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Peak oil: wolves in sheep's clothing?

MATTHEW SIMMONS is not exactly an imposing figure. An unassuming man, his gentle voice bears the soft twang of Texan gentility. Blue eyes twinkle behind rusty cheeks as he reminisces: “I loved those peaches.”

Matt is an investment banker and energy advisor to some of the largest organizations in the world, including Chase Bank, Halliburton and the World Bank. He is a member of the Trilateral Commission and a personal friend of Dick Cheney’s. And very few people in the world know Peak Oil like Matthew Simmons.

Mr. Simmons was highly dissatisfied with the information available from the Saudis about their oil capacity; they do not allow independent auditing of their “proven reserves.” Undaunted, he painstakingly analyzed over 200 technical papers published by the Society of Petroleum Engineers and concluded that Saudi Arabia’s reserves weren’t proven at all. Today, Simmons believes that Saudi oil production will soon peak.

The “Peak” in “Peak Oil” refers to the point when oil production climaxes, after which it follows an irreversible decline. Twenty-three out of forty-four oil producing nations have already peaked, including the United States, Norway and Iran.

No new fields of any significant size are being found to replace those in decline. The last remaining “elephants”—giant, 500 million barrel-plus fields—are in Saudi Arabia. According to Simmons, “When Saudi Arabia peaks, so does the world.”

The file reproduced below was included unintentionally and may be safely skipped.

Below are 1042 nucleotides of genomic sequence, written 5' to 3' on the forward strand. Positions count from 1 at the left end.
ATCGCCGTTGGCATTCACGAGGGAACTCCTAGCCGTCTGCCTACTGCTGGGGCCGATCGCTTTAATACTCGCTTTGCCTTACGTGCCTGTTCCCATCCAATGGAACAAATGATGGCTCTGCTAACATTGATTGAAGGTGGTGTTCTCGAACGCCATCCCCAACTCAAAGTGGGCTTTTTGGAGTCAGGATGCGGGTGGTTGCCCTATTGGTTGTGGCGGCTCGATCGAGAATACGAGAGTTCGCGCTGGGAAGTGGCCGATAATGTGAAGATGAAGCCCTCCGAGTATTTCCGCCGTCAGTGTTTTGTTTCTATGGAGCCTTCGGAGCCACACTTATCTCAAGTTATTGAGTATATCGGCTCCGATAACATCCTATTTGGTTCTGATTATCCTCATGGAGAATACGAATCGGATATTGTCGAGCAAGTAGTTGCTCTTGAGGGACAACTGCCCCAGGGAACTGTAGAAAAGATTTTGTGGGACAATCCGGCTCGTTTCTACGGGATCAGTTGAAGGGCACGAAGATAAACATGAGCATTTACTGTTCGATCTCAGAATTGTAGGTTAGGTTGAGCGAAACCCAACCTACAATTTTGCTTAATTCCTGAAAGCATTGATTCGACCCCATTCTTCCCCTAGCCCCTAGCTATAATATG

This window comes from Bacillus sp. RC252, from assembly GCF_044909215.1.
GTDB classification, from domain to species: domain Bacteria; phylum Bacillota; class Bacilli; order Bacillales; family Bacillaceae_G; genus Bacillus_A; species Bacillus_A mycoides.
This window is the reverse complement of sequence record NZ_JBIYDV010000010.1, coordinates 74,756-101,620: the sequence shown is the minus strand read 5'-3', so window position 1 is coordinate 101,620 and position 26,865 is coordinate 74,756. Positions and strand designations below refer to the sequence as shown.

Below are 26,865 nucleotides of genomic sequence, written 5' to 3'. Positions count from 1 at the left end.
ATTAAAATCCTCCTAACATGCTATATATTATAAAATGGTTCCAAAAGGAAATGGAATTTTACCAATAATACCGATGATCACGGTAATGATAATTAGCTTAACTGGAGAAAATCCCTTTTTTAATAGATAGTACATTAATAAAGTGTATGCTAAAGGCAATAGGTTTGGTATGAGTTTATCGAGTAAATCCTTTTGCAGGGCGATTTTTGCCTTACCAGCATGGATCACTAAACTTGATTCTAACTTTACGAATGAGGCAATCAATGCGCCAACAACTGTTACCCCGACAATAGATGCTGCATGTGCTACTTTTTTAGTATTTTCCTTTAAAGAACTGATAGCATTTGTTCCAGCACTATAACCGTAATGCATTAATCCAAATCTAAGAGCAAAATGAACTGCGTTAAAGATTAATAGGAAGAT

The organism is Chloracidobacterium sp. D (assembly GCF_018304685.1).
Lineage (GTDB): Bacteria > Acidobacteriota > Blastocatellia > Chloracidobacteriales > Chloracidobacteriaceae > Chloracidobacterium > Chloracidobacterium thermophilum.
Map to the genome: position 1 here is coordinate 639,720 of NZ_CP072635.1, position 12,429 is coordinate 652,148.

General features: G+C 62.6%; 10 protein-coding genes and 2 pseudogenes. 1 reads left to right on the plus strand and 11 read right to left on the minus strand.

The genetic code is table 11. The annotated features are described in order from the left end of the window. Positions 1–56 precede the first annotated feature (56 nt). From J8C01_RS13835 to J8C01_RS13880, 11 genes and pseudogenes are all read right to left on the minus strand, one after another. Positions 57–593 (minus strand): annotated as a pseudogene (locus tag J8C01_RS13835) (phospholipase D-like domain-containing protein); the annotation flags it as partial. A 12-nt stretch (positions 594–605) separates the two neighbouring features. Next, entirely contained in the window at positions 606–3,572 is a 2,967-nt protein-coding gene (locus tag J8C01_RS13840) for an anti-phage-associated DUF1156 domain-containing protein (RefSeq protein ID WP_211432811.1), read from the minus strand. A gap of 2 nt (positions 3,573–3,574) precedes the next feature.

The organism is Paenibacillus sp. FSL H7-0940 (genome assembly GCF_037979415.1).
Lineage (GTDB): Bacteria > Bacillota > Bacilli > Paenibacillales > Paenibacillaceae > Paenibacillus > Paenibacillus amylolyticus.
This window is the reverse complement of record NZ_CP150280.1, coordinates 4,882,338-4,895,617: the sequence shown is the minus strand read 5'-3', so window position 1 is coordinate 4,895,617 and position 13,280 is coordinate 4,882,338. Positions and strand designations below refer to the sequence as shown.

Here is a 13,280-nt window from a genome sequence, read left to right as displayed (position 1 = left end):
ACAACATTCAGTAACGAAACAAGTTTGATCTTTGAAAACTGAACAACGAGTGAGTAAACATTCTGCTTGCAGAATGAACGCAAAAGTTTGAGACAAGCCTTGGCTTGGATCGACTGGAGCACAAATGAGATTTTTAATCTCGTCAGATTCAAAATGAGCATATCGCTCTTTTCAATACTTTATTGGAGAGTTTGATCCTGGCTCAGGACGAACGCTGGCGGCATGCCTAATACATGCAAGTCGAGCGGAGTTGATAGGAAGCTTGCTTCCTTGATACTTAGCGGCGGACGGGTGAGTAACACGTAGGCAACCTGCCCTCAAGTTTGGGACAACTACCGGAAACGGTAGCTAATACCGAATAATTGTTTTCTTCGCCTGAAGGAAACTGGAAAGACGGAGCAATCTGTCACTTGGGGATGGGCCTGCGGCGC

Fossil Fuel Depletion: Consequences and “Solutions”

What will Peak Oil mean for our oil addicted world? Prognostications range from a rosy, seamless conversion to alternate energies to a massive die-off akin to the Black Death, although the truth may lie somewhere in between. Our economy and food supply are so oil dependent that its depletion has the capacity to crash the stock market, squelch economic growth and render vast tracts of agricultural land fallow. The cost of trade will skyrocket, isolating economies that fail to localize. Chronic problems like hunger, unemployment and homelessness are sure to become acute.

Indeed, the stakes are very high, and decisions that are made now will determine our ability to survive in a post-carbon world. But who will make these decisions, and will “remedies” to the coming crisis be in the best interest of humanity or of a small elite?

Of all the “Peak Oilers,” Simmons is the most influential in high places. He has long played an advisory role for the Bush administration, serving on Dick Cheney’s secretive Energy Task Force.

Among the few documents released from those meetings was a map of Iraq’s known oil resources.
Simmons’ knowledge of world energy supplies coupled with his intimacy with Cheney has led some to suspect that, along with conservation and organic farming, one of his favored “mitigation strategies” may well be the occupation of Iraq.

The latest war in the Gulf may not just be a war for oil, but a war for the last oil on earth. Because war and embargo stifled Iraq’s oil production, Iraq will peak last and will be producing oil long after other nations’ wells have run dry.

Organic Peaches, “Clean Coal” and Splitting Atoms